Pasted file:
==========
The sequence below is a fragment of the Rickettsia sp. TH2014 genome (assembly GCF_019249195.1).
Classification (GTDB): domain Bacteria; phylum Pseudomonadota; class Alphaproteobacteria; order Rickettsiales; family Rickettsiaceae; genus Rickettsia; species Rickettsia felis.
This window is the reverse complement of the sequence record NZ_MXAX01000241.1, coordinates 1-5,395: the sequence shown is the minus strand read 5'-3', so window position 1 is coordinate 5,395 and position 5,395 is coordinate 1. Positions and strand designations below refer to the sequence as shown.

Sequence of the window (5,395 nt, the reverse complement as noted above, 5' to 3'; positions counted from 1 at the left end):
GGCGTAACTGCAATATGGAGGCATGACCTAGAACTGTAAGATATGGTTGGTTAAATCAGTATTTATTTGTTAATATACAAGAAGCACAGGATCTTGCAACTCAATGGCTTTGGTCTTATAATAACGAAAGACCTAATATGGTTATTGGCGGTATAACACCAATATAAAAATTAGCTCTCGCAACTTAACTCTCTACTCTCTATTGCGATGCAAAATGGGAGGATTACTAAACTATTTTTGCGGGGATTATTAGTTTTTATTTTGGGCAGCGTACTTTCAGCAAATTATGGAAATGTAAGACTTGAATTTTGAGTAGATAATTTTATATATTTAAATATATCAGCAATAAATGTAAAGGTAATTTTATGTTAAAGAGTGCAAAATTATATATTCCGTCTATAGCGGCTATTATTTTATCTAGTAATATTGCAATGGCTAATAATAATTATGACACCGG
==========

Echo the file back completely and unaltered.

The sequence below is a fragment of the Rickettsia sp. TH2014 genome (assembly GCF_019249195.1).
Classification (GTDB): domain Bacteria; phylum Pseudomonadota; class Alphaproteobacteria; order Rickettsiales; family Rickettsiaceae; genus Rickettsia; species Rickettsia felis.
This window is the reverse complement of the sequence record NZ_MXAX01000241.1, coordinates 1-5,395: the sequence shown is the minus strand read 5'-3', so window position 1 is coordinate 5,395 and position 5,395 is coordinate 1. Positions and strand designations below refer to the sequence as shown.

Sequence of the window (5,395 nt, the reverse complement as noted above, 5' to 3'; positions counted from 1 at the left end):
GGCGTAACTGCAATATGGAGGCATGACCTAGAACTGTAAGATATGGTTGGTTAAATCAGTATTTATTTGTTAATATACAAGAAGCACAGGATCTTGCAACTCAATGGCTTTGGTCTTATAATAACGAAAGACCTAATATGGTTATTGGCGGTATAACACCAATATAAAAATTAGCTCTCGCAACTTAACTCTCTACTCTCTATTGCGATGCAAAATGGGAGGATTACTAAACTATTTTTGCGGGGATTATTAGTTTTTATTTTGGGCAGCGTACTTTCAGCAAATTATGGAAATGTAAGACTTGAATTTTGAGTAGATAATTTTATATATTTAAATATATCAGCAATAAATGTAAAGGTAATTTTATGTTAAAGAGTGCAAAATTATATATTCCGTCTATAGCGGCTATTATTTTATCTAGTAATATTGCAATGGCTAATAATAATTATGACACCGG